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ElectionsCampaign TrailIn mayoral race preview, supes reject Breed veto of Peskin zoning bill

In mayoral race preview, supes reject Breed veto of Peskin zoning bill

Mayor's move was all politics, not policy, most board members agree.

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In what could be a preview of the upcoming mayor’s race, the Board of Supes Tuesday overrode Mayor London Breed’s veto and approved very limited protections for the Jackson Square Historic District.

The legislation, by Sup. Aaron Peskin, is limited: The area in question is only 20 square blocks, and only a small number of sites in that area are even eligible for development.

It would prevent height limits for that area to increase to 270 feet, similar to the downtown core.

“This has been badly misrepresented in the local media,” Peskin said, pointing out that the measure doesn’t conflict with the Housing Element, had the support of all seven members of the Planning Commission, and that both the current and former planning directors were in favor.

Peskin called Breed’s action ‘depressing and unprofessional.’ Photo by Ebbe Roe Yovino-Smith

And yet, Breed (and her ally State Sen. Scott Wiener) have denounced the measure, saying that it’s “anti-housing.”

Peskin quoted former Planning Director John Rahaim, who has never been against any sort of development, saying that “this does not prevent housing.”

It might prevent a few exceptionally high-end luxury highrises, and reflects, as Sup. Rafael Mandelman said, “our desire not to see the Fontana Towers replicated all along the waterfront.”

Even Sup. Catherine Stefani, the most conservative member of the board, voted in favor of the Peskin bill. Most of the area in question, she said “is already protected” by historic preservation rules.

Peskin followed the city’s normal procedures, and brought his proposal to the Planning Commission, which studied it and decided, with the concurrence of the mayor’s planning director and all four mayoral appointees to the commission, that it made perfect sense and would have no significant impact on future housing development.

So: the politics. The mayor’s veto was all about politics.

Sup. Ahsha Safai, who is challenging Breed, was pretty direct: “I’m perplexed by so much misinformation,” he said. “The mayor’s veto highlights the inconsistencies in her policies.”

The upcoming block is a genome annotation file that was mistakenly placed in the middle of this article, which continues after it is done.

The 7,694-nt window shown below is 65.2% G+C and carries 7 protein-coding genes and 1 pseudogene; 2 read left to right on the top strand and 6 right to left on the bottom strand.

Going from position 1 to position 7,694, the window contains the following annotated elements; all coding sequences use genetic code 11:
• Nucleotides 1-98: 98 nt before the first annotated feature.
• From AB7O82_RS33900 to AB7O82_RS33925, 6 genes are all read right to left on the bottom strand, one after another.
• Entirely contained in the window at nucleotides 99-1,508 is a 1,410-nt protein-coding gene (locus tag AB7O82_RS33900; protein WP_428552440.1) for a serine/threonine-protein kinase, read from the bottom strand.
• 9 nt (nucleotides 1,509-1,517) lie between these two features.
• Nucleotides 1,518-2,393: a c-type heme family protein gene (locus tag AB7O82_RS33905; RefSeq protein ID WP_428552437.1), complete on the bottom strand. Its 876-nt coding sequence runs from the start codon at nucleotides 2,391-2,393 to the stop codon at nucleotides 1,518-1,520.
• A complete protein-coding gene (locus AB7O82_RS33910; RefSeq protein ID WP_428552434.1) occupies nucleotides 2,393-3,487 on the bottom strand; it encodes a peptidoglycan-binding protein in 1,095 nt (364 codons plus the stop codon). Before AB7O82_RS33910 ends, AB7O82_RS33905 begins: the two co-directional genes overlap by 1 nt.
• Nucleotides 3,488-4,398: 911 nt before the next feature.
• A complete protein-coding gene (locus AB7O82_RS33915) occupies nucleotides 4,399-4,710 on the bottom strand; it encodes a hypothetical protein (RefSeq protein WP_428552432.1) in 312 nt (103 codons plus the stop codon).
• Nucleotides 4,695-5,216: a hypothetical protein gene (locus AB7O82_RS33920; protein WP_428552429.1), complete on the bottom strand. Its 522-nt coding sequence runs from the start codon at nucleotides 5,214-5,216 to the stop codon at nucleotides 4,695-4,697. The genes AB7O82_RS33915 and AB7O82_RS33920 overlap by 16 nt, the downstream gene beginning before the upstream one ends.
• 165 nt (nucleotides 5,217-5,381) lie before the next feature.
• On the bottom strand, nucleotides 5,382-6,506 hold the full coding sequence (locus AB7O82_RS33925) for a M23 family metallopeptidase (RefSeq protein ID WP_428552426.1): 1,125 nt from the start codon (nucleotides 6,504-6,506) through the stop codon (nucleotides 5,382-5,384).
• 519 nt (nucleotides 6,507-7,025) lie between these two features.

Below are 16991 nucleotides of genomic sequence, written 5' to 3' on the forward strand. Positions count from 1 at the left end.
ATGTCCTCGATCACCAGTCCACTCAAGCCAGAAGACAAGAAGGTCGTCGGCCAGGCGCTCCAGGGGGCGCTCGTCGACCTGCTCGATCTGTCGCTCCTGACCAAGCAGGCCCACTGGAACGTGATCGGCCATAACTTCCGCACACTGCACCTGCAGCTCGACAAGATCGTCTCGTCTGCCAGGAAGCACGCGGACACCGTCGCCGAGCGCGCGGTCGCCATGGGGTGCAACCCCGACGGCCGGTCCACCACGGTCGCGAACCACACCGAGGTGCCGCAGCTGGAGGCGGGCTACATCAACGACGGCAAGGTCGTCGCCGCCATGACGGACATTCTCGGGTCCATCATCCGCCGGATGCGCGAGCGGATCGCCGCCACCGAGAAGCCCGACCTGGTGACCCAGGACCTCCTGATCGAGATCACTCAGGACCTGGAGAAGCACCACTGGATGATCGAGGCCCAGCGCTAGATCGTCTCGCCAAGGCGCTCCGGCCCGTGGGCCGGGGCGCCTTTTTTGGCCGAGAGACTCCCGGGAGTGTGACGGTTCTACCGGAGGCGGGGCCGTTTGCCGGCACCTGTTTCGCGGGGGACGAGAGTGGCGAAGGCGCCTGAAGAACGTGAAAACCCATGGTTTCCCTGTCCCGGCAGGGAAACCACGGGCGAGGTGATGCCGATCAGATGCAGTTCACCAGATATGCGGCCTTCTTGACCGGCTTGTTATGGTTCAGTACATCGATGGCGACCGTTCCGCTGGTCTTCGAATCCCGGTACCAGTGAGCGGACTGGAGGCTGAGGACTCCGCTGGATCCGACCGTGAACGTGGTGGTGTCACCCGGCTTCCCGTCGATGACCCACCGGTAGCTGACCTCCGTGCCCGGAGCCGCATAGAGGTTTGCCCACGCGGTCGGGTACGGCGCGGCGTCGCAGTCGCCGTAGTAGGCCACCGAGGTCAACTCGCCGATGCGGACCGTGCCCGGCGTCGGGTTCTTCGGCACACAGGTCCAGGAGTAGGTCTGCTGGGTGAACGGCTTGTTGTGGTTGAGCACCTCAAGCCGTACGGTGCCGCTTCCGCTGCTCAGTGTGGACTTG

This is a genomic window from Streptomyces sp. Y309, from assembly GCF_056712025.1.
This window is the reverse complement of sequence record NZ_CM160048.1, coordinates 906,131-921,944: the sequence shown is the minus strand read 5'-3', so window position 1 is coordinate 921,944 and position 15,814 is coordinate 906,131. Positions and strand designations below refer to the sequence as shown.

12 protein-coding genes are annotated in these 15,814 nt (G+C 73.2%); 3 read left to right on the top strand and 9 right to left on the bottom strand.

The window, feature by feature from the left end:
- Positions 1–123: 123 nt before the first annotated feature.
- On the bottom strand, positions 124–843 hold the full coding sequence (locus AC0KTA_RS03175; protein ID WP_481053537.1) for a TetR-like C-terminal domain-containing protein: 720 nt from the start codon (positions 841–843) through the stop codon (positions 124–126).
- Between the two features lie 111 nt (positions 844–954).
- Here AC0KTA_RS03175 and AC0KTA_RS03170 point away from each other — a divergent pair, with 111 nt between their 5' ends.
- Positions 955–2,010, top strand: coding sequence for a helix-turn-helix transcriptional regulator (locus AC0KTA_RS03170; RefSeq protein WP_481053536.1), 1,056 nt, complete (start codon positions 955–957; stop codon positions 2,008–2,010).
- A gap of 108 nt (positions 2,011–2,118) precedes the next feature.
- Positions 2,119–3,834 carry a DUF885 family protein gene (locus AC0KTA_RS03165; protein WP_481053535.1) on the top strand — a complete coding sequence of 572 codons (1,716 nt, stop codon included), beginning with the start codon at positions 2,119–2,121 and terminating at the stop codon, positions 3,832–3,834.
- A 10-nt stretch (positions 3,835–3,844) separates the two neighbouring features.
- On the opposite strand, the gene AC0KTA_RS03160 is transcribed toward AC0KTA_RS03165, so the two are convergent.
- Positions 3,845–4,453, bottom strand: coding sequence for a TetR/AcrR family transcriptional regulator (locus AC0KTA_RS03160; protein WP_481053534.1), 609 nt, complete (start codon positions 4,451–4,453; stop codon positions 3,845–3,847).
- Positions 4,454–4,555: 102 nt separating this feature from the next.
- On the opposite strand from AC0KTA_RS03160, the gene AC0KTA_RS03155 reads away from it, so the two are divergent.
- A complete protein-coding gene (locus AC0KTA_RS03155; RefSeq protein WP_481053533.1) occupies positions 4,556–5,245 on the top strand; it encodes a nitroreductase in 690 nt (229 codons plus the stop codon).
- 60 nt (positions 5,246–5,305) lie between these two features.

He noted: “We need to be building housing for working families, not just tall expensive condos for the wealthy.”

That’s going to be a talking point for Safai during the campaign, and a signal of his efforts to try to go after progressive voters.

Peskin, who is widely reported to be considering entering the race, also challenged Breed: Generally, he said, when a mayor plans to veto a measure, the executive office reaches out to the legislator to at least discuss the matter, but that didn’t happen here: “This is depressing and unprofessional,” he said.

“The city planning representative of this mayor makes a recommendation, and we follow that, and we get a veto, this is rewarding bad behavior. This is not a policy discussion but a political one.”

Mandelman: “I am frustrated by this fight over this little legislation. It is all politics and no policy.”

Yes: Breed wants to paint Peskin and the supes as anti-housing, because that attracts big money, and the mayor’s campaign staff thinks it’s a winning issue.

The supes, who will now face even more attacks, voted 8-3 to override the veto, with only Sups. Matt Dorsey, Joel Engardio, and Myrna Melgar oppposed.

48 Hills welcomes comments in the form of letters to the editor, which you can submit here. We also invite you to join the conversation on our FacebookTwitter, and Instagram

Tim Redmond
Tim Redmond
Tim Redmond has been a political and investigative reporter in San Francisco for more than 30 years. He spent much of that time as executive editor of the Bay Guardian. He is the founder of 48hills.

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